While Turkey claimed that Cyprus posed a geo-strategic threat to its underbelly and cried crocodile tears over the fate of the Turkish Cypriots, Britain was concerned that a genuinely independent Cyprus would inevitably question the future of the SBAs and finally eject it not only from the island but also from the wider Eastern Mediterranean and Middle East region.

The problem for Britain was that at the same time as wanting to retain remnants of British global influence, it lacked the wherewithal to do so, suffering on the domestic front from economic malaise and post-imperial fatigue, not having the political will or public support to commit men and money to back up its neo-colonial pretensions. This prompted London, fatally for Cyprus, to induce America to become involved in the island’s politics.

Very soon, Packard says, the Americans determined that turning the island into a NATO protectorate was the way forward and that partitioning the island between Greece and Turkey was the best way to achieve this.

Packard recalls the visit on 12 February 1964 of US assistant secretary of state George Ball to the island. Ball’s response to Packard’s presentation of his team’s mediation work was: ‘Very impressive; but you’ve got it all wrong, son. Hasn’t anyone told you that our objective here is partition, not reintegration?’

Whether the British had imposed their preference for partition on the Americans or the Americans on the British is not clear, but what is clear is that by February 1964 – when the Americans and the British, not wishing the Cyprus problem to take on international dimensions in which the USSR and the non-aligned movement would have a say, were dragged kicking and screaming to the UN Security Council – there was a meeting of minds between the two countries in relation to Cyprus: partition was the solution.

Whereas the Greek Cypriots saw the recourse to the UN, which resulted in the internationalisation of the Cyprus problem and the despatch of a UN peacekeeping force to the island as a great success, staving off, in the immediate term, a Turkish invasion and the threat of partition; in fact, the resentment and hostility at being outmanoeuvred by the Cyprus government only made the British and Americans more convinced that an independent Cyprus was a dangerous innovation they needed to suppress before it caused any more damage to their interests.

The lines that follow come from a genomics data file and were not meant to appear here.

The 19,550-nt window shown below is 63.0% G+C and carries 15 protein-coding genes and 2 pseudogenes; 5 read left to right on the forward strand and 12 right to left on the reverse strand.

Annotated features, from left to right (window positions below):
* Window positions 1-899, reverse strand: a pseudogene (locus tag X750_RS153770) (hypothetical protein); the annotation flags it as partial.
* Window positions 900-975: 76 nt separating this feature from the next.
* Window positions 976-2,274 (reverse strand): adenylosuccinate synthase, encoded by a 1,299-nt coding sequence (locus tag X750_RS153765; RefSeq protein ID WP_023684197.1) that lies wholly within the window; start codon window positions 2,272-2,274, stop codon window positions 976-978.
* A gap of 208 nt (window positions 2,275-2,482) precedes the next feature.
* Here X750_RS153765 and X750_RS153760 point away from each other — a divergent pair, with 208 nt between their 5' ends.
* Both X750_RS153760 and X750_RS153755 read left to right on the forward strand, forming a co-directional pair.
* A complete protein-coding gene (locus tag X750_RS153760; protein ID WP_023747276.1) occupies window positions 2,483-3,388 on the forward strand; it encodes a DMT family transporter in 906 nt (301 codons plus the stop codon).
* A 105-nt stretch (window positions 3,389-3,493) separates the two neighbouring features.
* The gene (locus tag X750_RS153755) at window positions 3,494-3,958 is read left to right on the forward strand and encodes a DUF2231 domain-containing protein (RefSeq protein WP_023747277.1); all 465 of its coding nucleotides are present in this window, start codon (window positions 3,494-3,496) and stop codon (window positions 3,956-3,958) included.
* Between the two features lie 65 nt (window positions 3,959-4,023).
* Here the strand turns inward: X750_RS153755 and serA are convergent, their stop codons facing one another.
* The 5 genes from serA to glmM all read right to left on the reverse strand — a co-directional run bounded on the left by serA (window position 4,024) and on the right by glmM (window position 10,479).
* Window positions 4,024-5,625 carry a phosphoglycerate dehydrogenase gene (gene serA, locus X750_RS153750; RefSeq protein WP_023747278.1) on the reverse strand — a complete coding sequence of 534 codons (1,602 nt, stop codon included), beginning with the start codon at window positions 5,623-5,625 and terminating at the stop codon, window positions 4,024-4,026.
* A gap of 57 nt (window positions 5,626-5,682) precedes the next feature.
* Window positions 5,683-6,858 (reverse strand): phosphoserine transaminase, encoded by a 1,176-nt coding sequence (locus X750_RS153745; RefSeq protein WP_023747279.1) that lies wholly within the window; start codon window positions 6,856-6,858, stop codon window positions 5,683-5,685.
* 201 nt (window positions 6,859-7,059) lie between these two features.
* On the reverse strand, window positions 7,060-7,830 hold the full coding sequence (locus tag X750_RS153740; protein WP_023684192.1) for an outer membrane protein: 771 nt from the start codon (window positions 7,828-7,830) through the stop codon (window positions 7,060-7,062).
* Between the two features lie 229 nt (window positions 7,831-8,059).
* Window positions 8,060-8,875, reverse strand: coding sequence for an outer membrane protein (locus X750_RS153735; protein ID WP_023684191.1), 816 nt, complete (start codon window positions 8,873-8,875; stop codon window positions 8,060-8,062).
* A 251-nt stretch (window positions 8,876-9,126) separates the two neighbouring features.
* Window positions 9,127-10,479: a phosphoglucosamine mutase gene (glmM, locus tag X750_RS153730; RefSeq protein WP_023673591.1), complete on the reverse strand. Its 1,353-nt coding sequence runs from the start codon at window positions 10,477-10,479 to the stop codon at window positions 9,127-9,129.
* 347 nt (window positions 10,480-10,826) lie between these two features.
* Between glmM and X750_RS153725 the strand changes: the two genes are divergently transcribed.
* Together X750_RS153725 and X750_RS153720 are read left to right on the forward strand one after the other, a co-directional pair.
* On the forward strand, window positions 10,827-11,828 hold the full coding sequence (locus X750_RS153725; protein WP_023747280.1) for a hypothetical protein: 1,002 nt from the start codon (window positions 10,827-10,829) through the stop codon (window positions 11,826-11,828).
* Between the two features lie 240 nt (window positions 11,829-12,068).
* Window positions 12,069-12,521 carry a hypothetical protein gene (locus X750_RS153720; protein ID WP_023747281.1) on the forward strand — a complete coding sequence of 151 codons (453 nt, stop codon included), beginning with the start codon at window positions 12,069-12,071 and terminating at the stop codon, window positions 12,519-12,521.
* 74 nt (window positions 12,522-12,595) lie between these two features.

In May 1964 Packard was told by superiors that his mediation and reconciliation efforts were over and he was ignominiously shipped off back to Britain. This marked the end of any pretence by Britain that its role in Cyprus was to reconcile Greek and Turkish Cypriots and make independence work. From now on, the optimal goal would be to encourage separation, undermine the island’s government and, through the division of its territory (partition), dissolve the Republic of Cyprus.

It is impossible, therefore, to describe Britain’s policy in Cyprus in the crucial years of 1963-64, as Ker-Lindsay does, as neutral, honest and benign. Rather, Britain’s policy was cynical, malicious and destructive, the cadaveric spasms of an imperial corpse. It used its residual diplomatic clout and military presence in Cyprus to advance partition of the island, an outcome it had been advocating since 1956 but was too squeamish to implement when it had the chance, knowing full well the human cost it would involve, but only too happy, in 1974, to give Turkey a nod and a wink when it finally found the opportunity to invade, bringing catastrophe to the island and cutting it in two.